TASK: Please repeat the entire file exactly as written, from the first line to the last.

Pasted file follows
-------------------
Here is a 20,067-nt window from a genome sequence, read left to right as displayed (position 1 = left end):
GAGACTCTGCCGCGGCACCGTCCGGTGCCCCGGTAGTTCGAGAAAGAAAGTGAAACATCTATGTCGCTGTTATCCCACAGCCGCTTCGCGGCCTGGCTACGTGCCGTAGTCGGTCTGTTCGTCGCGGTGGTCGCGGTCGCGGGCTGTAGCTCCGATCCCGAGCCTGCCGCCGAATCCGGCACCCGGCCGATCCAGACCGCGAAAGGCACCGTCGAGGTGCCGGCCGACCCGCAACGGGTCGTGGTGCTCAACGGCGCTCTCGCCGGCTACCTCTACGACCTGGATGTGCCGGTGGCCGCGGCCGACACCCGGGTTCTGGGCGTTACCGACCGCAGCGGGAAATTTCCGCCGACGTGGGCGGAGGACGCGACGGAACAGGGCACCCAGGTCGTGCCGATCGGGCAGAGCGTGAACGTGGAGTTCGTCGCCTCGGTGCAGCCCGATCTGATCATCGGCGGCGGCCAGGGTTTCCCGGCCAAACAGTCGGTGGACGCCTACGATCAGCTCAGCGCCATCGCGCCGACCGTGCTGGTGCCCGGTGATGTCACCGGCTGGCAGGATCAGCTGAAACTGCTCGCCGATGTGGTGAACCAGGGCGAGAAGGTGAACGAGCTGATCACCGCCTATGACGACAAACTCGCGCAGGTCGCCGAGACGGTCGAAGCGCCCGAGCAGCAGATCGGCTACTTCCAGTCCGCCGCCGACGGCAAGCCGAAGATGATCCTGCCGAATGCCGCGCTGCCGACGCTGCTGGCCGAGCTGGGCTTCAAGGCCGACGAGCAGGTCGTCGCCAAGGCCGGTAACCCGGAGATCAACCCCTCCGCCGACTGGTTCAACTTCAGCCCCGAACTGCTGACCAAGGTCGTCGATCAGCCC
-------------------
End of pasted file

Here is a 20,067-nt window from a genome sequence, read left to right as displayed (position 1 = left end):
GAGACTCTGCCGCGGCACCGTCCGGTGCCCCGGTAGTTCGAGAAAGAAAGTGAAACATCTATGTCGCTGTTATCCCACAGCCGCTTCGCGGCCTGGCTACGTGCCGTAGTCGGTCTGTTCGTCGCGGTGGTCGCGGTCGCGGGCTGTAGCTCCGATCCCGAGCCTGCCGCCGAATCCGGCACCCGGCCGATCCAGACCGCGAAAGGCACCGTCGAGGTGCCGGCCGACCCGCAACGGGTCGTGGTGCTCAACGGCGCTCTCGCCGGCTACCTCTACGACCTGGATGTGCCGGTGGCCGCGGCCGACACCCGGGTTCTGGGCGTTACCGACCGCAGCGGGAAATTTCCGCCGACGTGGGCGGAGGACGCGACGGAACAGGGCACCCAGGTCGTGCCGATCGGGCAGAGCGTGAACGTGGAGTTCGTCGCCTCGGTGCAGCCCGATCTGATCATCGGCGGCGGCCAGGGTTTCCCGGCCAAACAGTCGGTGGACGCCTACGATCAGCTCAGCGCCATCGCGCCGACCGTGCTGGTGCCCGGTGATGTCACCGGCTGGCAGGATCAGCTGAAACTGCTCGCCGATGTGGTGAACCAGGGCGAGAAGGTGAACGAGCTGATCACCGCCTATGACGACAAACTCGCGCAGGTCGCCGAGACGGTCGAAGCGCCCGAGCAGCAGATCGGCTACTTCCAGTCCGCCGCCGACGGCAAGCCGAAGATGATCCTGCCGAATGCCGCGCTGCCGACGCTGCTGGCCGAGCTGGGCTTCAAGGCCGACGAGCAGGTCGTCGCCAAGGCCGGTAACCCGGAGATCAACCCCTCCGCCGACTGGTTCAACTTCAGCCCCGAACTGCTGACCAAGGTCGTCGATCAGCCC